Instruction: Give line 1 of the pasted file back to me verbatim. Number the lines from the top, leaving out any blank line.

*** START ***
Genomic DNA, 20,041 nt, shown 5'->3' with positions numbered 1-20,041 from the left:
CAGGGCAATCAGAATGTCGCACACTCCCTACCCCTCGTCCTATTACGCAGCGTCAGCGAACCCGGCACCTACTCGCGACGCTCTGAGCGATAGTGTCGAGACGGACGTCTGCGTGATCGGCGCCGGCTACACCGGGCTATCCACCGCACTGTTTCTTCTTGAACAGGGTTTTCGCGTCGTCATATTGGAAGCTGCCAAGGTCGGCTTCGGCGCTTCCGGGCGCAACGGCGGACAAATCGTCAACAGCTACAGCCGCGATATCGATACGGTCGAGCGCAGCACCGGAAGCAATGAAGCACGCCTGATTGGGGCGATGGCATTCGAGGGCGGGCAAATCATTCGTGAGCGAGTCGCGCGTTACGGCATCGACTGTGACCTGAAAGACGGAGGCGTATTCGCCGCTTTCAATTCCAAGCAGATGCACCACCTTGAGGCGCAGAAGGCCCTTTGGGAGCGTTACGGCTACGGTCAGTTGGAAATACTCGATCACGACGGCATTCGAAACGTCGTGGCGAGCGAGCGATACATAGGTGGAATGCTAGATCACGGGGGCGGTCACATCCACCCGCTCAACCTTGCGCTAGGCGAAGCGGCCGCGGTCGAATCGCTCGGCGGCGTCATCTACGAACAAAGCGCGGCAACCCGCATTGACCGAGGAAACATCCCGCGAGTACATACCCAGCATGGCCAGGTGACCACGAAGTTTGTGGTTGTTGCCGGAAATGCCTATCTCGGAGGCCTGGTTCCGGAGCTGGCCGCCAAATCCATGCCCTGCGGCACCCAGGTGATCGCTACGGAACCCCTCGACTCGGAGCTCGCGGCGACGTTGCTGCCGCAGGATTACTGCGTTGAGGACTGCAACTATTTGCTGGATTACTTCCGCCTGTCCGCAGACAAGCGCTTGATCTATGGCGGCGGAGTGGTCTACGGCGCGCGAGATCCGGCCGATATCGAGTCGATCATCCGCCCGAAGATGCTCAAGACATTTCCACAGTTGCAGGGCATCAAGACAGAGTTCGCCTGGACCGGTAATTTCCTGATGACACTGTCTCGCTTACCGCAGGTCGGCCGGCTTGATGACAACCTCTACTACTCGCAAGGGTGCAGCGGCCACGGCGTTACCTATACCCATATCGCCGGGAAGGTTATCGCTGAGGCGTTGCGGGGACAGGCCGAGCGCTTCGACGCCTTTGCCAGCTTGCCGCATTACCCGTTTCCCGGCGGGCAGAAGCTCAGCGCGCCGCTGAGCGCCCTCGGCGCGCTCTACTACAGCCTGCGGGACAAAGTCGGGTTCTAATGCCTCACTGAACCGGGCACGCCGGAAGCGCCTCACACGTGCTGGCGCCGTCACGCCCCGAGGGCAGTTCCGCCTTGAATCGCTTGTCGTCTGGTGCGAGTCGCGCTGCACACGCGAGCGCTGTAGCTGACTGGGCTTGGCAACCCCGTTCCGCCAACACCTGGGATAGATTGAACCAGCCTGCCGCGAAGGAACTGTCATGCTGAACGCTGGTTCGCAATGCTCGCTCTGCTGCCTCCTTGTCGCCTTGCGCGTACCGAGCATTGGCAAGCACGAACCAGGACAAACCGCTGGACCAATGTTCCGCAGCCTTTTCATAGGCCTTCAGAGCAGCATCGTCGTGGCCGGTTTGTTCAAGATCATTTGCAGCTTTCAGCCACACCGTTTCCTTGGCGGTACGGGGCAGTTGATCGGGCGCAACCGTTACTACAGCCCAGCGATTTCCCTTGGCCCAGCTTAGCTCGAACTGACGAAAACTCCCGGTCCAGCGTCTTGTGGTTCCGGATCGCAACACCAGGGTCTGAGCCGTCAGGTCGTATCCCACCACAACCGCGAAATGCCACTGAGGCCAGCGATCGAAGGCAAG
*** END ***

Genomic DNA, 20,041 nt, shown 5'->3' with positions numbered 1-20,041 from the left: